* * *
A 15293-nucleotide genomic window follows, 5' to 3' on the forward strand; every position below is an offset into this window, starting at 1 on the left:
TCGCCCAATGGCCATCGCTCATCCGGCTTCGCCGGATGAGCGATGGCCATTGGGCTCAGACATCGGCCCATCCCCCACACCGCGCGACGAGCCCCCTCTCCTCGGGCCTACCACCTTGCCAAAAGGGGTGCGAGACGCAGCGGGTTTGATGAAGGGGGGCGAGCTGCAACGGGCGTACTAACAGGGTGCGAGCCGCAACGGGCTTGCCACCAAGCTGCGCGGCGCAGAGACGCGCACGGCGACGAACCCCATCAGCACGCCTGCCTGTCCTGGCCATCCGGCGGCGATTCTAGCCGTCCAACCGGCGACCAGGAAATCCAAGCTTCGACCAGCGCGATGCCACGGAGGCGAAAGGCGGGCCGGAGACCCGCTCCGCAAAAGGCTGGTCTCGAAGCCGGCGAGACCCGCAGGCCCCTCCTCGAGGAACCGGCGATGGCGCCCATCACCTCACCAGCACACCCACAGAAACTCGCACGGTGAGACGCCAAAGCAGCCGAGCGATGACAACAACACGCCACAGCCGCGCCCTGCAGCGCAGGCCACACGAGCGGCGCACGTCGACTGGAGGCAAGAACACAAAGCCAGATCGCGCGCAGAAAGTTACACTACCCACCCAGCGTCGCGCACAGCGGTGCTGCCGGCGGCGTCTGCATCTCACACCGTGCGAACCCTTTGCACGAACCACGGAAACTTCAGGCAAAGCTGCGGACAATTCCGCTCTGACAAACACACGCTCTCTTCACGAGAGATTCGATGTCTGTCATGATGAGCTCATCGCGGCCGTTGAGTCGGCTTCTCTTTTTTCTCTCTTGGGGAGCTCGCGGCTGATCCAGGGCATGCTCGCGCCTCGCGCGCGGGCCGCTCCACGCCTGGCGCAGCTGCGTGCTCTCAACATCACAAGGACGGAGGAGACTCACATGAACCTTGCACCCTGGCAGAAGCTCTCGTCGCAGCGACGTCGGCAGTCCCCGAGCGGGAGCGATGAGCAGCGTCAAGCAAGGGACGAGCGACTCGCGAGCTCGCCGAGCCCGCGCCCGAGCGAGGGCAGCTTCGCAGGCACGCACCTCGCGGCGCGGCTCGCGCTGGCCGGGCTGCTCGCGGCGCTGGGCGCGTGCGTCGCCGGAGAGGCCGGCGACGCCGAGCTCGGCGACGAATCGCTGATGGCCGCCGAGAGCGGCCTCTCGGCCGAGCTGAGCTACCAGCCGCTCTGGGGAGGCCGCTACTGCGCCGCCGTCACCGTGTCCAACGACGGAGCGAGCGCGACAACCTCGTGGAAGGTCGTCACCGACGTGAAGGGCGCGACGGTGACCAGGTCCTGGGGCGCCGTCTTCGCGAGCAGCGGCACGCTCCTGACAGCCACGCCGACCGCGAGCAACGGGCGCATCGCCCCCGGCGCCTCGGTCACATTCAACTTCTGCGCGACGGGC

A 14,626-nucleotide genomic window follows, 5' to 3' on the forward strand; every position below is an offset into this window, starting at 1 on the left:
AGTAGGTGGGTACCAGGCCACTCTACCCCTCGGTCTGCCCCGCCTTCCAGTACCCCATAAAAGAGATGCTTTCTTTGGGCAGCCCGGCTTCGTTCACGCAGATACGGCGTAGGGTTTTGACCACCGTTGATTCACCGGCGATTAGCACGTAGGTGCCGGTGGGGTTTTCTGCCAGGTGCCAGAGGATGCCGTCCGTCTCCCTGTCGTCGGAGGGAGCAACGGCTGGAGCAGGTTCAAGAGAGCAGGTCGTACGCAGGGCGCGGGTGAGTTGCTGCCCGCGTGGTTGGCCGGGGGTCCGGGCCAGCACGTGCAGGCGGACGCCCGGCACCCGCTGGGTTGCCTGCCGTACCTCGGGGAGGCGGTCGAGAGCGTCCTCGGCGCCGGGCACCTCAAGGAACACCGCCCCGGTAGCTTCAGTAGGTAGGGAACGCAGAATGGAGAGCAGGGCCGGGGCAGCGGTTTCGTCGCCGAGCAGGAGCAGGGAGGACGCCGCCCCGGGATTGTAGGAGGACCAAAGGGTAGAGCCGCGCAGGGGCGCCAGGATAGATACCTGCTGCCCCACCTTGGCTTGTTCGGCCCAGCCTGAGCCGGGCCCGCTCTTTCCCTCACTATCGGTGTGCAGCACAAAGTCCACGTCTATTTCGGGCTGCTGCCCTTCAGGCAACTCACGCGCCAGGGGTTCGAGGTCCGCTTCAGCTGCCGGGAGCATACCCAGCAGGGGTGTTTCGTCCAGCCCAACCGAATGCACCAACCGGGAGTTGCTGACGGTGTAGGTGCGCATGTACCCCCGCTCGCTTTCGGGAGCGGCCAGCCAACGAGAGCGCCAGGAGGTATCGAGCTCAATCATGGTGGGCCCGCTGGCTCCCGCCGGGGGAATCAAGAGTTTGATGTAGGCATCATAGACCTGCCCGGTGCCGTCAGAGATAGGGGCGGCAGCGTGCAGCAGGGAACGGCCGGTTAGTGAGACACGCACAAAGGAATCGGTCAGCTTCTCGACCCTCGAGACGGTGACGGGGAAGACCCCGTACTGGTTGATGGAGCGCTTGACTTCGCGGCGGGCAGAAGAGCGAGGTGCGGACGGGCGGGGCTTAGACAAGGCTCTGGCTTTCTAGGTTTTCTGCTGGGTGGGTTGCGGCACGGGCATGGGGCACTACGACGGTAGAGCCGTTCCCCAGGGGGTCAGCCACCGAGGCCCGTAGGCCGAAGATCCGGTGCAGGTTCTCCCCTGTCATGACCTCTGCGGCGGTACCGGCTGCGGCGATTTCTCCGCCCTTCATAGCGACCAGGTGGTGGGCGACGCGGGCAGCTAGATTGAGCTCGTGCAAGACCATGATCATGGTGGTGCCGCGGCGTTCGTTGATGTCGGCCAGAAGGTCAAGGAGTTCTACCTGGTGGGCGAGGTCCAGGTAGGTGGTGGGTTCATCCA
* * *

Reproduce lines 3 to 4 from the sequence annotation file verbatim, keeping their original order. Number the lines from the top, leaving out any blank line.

A 14,626-nucleotide genomic window follows, 5' to 3' on the forward strand; every position below is an offset into this window, starting at 1 on the left:
AGTAGGTGGGTACCAGGCCACTCTACCCCTCGGTCTGCCCCGCCTTCCAGTACCCCATAAAAGAGATGCTTTCTTTGGGCAGCCCGGCTTCGTTCACGCAGATACGGCGTAGGGTTTTGACCACCGTTGATTCACCGGCGATTAGCACGTAGGTGCCGGTGGGGTTTTCTGCCAGGTGCCAGAGGATGCCGTCCGTCTCCCTGTCGTCGGAGGGAGCAACGGCTGGAGCAGGTTCAAGAGAGCAGGTCGTACGCAGGGCGCGGGTGAGTTGCTGCCCGCGTGGTTGGCCGGGGGTCCGGGCCAGCACGTGCAGGCGGACGCCCGGCACCCGCTGGGTTGCCTGCCGTACCTCGGGGAGGCGGTCGAGAGCGTCCTCGGCGCCGGGCACCTCAAGGAACACCGCCCCGGTAGCTTCAGTAGGTAGGGAACGCAGAATGGAGAGCAGGGCCGGGGCAGCGGTTTCGTCGCCGAGCAGGAGCAGGGAGGACGCCGCCCCGGGATTGTAGGAGGACCAAAGGGTAGAGCCGCGCAGGGGCGCCAGGATAGATACCTGCTGCCCCACCTTGGCTTGTTCGGCCCAGCCTGAGCCGGGCCCGCTCTTTCCCTCACTATCGGTGTGCAGCACAAAGTCCACGTCTATTTCGGGCTGCTGCCCTTCAGGCAACTCACGCGCCAGGGGTTCGAGGTCCGCTTCAGCTGCCGGGAGCATACCCAGCAGGGGTGTTTCGTCCAGCCCAACCGAATGCACCAACCGGGAGTTGCTGACGGTGTAGGTGCGCATGTACCCCCGCTCGCTTTCGGGAGCGGCCAGCCAACGAGAGCGCCAGGAGGTATCGAGCTCAATCATGGTGGGCCCGCTGGCTCCCGCCGGGGGAATCAAGAGTTTGATGTAGGCATCATAGACCTGCCCGGTGCCGTCAGAGATAGGGGCGGCAGCGTGCAGCAGGGAACGGCCGGTTAGTGAGACACGCACAAAGGAATCGGTCAGCTTCTCGACCCTCGAGACGGTGACGGGGAAGACCCCGTACTGGTTGATGGAGCGCTTGACTTCGCGGCGGGCAGAAGAGCGAGGTGCGGACGGGCGGGGCTTAGACAAGGCTCTGGCTTTCTAGGTTTTCTGCTGGGTGGGTTGCGGCACGGGCATGGGGCACTACGACGGTAGAGCCGTTCCCCAGGGGGTCAGCCACCGAGGCCCGTAGGCCGAAGATCCGGTGCAGGTTCTCCCCTGTCATGACCTCTGCGGCGGTACCGGCTGCGGCGATTTCTCCGCCCTTCATAGCGACCAGGTGGTGGGCGACGCGGGCAGCTAGATTGAGCTCGTGCAAGACCATGATCATGGTGGTGCCGCGGCGTTCGTTGATGTCGGCCAGAAGGTCAAGGAGTTCTACCTGGTGGGCGAGGTCCAGGTAGGTGGTGGGTTCATCCA